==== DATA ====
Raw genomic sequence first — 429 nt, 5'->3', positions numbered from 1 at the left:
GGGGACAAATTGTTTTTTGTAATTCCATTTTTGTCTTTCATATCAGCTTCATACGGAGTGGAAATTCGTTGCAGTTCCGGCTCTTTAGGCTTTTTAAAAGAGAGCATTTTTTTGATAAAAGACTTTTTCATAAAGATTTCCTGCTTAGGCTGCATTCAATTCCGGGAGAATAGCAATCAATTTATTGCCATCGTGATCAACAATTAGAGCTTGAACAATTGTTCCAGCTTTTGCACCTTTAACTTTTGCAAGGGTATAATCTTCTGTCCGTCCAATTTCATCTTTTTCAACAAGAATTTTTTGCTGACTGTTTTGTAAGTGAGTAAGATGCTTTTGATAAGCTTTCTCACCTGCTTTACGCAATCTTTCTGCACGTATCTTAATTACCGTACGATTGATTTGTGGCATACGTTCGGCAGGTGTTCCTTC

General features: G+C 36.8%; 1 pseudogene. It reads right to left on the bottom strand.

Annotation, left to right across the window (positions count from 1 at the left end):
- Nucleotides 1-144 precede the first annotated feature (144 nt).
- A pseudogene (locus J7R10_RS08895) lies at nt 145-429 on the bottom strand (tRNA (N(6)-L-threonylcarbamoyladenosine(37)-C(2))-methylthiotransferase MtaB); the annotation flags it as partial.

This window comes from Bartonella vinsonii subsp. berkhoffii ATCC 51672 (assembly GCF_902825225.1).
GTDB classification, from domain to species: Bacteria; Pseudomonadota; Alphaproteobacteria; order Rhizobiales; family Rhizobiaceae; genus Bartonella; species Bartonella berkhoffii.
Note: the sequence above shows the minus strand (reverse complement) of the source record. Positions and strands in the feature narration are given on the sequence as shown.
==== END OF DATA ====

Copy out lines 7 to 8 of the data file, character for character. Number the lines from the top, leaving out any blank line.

This window comes from Bartonella vinsonii subsp. berkhoffii ATCC 51672 (assembly GCF_902825225.1).
GTDB classification, from domain to species: Bacteria; Pseudomonadota; Alphaproteobacteria; order Rhizobiales; family Rhizobiaceae; genus Bartonella; species Bartonella berkhoffii.